Soviet Parliament Allows Private Ownership Summary

  • Last updated on November 10, 2022

As part of a movement toward a mixed economy, the Soviet parliament approved a property law allowing private ownership of small factories and other businesses for the first time in the Soviet Union since the early 1920’s.

Summary of Event

On March 6, 1990, the Soviet parliament approved a property law that gave private citizens in the Soviet Union the right to own small-scale factories and other businesses for the first time since the late 1920’s. The parliament voted 350 to 3 to allow citizens the right to own “means of production,” something ruled out previously by the Soviet constitution. The legislation was considered a major step toward the creation of a mixed economy with different forms of ownership. Soviet Union;property laws Perestroika [kw]Soviet Parliament Allows Private Ownership (Mar. 6, 1990) [kw]Parliament Allows Private Ownership, Soviet (Mar. 6, 1990) [kw]Private Ownership, Soviet Parliament Allows (Mar. 6, 1990) [kw]Ownership, Soviet Parliament Allows Private (Mar. 6, 1990) Soviet Union;property laws Perestroika [g]Soviet Union;Mar. 6, 1990: Soviet Parliament Allows Private Ownership[07660] [g]Europe;Mar. 6, 1990: Soviet Parliament Allows Private Ownership[07660] [g]Russia;Mar. 6, 1990: Soviet Parliament Allows Private Ownership[07660] [c]Government and politics;Mar. 6, 1990: Soviet Parliament Allows Private Ownership[07660] [c]Business and labor;Mar. 6, 1990: Soviet Parliament Allows Private Ownership[07660] [c]Economics;Mar. 6, 1990: Soviet Parliament Allows Private Ownership[07660] Gorbachev, Mikhail [p]Gorbachev, Mikhail;property laws Yeltsin, Boris Ryzhkov, Nikolai Ivanovich Abalkin, Leonid Shatalin, Stanislav S.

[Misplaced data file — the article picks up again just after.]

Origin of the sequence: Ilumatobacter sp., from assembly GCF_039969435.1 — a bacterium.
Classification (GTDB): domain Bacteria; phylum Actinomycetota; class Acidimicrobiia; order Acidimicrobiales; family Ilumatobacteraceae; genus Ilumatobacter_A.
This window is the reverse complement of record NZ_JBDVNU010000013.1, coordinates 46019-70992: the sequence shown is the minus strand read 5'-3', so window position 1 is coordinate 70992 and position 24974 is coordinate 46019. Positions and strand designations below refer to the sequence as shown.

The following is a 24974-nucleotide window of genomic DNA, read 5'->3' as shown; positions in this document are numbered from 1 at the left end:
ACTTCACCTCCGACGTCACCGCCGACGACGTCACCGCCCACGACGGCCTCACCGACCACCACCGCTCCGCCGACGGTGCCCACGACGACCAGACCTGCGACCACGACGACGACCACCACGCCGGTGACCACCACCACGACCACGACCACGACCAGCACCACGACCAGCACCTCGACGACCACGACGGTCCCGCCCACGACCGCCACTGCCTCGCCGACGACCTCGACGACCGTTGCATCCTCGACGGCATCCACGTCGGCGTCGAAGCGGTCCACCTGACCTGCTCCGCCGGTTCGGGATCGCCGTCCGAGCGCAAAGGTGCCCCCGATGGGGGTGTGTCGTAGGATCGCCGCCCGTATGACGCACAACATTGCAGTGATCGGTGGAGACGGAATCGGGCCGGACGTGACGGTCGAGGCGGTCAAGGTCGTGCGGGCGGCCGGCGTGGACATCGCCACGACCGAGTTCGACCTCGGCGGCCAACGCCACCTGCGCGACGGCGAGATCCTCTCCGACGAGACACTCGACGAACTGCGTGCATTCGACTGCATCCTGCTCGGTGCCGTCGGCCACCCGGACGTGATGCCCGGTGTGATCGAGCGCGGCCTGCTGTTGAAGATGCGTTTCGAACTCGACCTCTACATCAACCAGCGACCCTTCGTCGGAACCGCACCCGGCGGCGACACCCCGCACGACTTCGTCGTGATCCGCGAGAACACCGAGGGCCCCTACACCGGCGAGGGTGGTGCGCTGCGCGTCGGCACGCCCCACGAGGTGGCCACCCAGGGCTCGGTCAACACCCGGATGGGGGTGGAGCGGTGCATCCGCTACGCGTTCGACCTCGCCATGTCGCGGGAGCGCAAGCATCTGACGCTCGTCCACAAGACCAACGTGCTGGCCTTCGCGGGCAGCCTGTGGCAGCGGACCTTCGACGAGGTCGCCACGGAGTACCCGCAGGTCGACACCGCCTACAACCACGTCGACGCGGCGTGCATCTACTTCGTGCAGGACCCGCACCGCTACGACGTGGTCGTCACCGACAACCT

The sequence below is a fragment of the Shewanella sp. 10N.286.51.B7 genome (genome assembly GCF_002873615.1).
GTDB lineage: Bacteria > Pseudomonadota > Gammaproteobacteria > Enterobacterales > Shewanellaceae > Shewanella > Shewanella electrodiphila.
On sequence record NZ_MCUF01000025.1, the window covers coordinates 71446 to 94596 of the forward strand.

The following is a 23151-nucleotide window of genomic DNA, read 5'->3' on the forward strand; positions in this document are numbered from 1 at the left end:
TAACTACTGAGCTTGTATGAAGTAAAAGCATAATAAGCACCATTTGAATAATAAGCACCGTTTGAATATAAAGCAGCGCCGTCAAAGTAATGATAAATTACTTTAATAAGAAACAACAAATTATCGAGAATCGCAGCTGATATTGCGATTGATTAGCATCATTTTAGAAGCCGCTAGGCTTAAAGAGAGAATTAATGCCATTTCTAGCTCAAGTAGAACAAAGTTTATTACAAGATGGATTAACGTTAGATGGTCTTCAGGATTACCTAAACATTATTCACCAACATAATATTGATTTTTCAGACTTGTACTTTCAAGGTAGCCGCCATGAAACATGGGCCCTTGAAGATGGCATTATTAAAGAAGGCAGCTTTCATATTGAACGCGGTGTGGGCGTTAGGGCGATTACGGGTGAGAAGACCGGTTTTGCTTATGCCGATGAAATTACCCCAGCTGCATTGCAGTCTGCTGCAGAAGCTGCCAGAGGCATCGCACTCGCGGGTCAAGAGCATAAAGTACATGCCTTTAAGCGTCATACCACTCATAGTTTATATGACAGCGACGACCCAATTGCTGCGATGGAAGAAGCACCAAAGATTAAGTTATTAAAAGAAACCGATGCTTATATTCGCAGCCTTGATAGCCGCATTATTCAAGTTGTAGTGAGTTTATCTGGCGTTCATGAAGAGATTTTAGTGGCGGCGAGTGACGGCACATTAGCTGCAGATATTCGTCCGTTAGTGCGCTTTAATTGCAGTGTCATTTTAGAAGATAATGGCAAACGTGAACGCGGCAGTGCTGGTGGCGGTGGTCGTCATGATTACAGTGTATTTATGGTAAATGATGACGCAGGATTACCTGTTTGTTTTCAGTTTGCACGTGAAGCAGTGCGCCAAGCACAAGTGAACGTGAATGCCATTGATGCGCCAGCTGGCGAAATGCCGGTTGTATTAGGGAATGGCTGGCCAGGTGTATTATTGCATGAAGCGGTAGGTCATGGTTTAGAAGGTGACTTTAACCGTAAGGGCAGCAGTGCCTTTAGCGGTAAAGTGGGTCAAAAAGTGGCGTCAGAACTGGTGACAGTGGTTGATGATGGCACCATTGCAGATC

The law also contained plans to create worker-owned enterprises and to protect property against confiscation by the state. The property law was a blow to the monopoly of state ownership and the administrative command economy. Some Soviet legislators described the law as a return to Vladimir Ilich Lenin’s Lenin, Vladimir Ilich New Economic Policy New Economic Policy, Soviet (NEP), which lasted from 1921 to 1928 and allowed private trade in grain and other goods, private shops, and some small private factories. The new law was to take effect on July 1, 1990.